Why does an aircraft have to be flying straight and level to facilitate a jump?

flyingfisch
  • Why does an aircraft have to be flying straight and level to facilitate a jump? flyingfisch

    In the other questions about parachutes on this site, it has been stated that the aircraft would have to be flying straight and level to facilitate a jump. However, there were quite a few pilots during WWII whose planes were not flying straight and level and who still managed to escape.

    Is there a difference between then and now that I am not catching?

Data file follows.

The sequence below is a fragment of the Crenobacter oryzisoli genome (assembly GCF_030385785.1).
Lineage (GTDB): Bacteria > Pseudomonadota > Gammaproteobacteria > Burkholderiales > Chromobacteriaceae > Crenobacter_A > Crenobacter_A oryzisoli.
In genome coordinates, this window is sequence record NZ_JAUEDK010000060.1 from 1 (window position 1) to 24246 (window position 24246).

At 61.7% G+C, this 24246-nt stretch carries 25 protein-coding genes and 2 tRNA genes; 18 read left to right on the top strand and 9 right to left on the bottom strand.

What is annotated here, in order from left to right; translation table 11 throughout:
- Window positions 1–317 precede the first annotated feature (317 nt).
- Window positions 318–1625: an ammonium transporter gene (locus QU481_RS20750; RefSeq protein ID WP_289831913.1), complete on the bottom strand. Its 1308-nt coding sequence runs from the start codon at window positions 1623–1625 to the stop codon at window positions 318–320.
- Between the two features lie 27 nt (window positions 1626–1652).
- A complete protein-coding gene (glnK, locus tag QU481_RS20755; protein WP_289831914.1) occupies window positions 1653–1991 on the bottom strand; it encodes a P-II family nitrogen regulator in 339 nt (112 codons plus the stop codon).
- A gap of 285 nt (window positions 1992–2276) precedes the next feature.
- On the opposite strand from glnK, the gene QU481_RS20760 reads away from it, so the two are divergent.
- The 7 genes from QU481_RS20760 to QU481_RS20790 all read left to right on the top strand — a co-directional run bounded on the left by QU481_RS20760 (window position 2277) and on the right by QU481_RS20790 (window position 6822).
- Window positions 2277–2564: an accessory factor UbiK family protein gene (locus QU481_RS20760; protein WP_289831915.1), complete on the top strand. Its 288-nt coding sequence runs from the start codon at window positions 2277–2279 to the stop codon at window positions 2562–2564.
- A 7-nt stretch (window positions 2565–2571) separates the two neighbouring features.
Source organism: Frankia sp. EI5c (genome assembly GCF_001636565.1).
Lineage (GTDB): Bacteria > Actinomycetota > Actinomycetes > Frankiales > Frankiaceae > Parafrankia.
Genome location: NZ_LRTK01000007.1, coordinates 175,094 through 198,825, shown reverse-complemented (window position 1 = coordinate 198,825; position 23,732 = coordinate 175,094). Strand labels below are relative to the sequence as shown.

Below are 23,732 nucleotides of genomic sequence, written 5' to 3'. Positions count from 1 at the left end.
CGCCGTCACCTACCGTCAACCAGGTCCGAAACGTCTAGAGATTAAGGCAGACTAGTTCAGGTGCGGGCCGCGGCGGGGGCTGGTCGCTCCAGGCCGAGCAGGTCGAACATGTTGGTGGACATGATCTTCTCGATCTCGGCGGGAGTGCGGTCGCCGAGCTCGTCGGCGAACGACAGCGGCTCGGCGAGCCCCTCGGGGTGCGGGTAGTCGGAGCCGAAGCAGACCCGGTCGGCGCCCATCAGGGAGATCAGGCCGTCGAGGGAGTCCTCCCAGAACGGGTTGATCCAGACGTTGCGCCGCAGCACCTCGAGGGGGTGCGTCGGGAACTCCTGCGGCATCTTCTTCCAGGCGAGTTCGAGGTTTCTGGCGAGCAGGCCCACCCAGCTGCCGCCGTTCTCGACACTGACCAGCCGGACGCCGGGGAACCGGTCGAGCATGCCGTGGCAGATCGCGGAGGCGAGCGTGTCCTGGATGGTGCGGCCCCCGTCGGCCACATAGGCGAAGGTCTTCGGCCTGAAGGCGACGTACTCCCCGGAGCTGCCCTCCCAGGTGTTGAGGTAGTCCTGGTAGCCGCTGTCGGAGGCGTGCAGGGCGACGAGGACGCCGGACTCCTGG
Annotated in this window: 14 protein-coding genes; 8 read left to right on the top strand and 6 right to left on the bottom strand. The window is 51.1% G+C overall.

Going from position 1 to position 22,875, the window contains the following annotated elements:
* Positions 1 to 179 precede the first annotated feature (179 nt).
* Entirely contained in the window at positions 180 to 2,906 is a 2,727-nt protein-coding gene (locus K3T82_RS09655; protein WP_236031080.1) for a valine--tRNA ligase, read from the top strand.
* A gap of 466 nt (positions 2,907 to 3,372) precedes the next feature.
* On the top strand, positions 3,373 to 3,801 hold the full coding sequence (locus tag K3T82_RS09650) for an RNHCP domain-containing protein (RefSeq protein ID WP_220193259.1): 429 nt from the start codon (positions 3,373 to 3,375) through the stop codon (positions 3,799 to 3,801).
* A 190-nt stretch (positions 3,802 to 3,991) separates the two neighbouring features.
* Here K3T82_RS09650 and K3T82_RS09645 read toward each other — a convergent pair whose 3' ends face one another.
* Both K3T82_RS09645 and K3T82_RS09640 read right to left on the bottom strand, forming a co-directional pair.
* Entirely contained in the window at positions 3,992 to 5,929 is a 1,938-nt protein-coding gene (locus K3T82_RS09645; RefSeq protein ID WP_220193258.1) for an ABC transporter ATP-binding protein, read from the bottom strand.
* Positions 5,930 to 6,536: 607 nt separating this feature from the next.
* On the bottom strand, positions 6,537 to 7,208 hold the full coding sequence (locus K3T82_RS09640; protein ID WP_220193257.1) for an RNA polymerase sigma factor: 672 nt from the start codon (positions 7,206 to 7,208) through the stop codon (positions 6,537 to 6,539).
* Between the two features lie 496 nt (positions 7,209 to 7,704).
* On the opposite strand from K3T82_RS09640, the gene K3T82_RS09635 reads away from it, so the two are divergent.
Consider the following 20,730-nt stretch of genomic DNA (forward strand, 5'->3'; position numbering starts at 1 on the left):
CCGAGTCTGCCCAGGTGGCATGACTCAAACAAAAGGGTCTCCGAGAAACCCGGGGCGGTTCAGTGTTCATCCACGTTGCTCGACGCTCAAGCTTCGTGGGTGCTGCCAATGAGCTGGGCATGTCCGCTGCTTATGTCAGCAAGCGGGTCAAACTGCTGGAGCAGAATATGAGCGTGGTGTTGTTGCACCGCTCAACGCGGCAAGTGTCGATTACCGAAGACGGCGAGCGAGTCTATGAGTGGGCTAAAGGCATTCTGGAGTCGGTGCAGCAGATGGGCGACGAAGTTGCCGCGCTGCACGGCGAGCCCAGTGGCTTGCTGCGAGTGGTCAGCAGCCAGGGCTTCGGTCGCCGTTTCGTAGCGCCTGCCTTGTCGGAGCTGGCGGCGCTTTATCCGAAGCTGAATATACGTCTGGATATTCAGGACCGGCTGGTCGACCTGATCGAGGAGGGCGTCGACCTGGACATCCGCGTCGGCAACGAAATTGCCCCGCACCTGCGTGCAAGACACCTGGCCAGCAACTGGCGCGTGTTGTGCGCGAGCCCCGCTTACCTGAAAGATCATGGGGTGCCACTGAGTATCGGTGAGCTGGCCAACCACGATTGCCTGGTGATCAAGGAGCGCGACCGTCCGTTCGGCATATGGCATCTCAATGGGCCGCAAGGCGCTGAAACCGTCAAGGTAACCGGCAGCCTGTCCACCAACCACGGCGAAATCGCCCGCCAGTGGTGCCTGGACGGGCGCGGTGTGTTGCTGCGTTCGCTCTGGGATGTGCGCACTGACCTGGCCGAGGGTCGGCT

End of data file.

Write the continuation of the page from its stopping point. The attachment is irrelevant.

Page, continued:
• One of the reasons why many WW2 pilots did not make it out were the G-forces and acceleration in directions other than the door when they had to get out. The bailing out survival rate appears to be correlated to the ease of exit.

    If you're going to have a smooth and safe departure, you're happiest doing it during level flight when there's no interference from plane motion.

    bail

    fire

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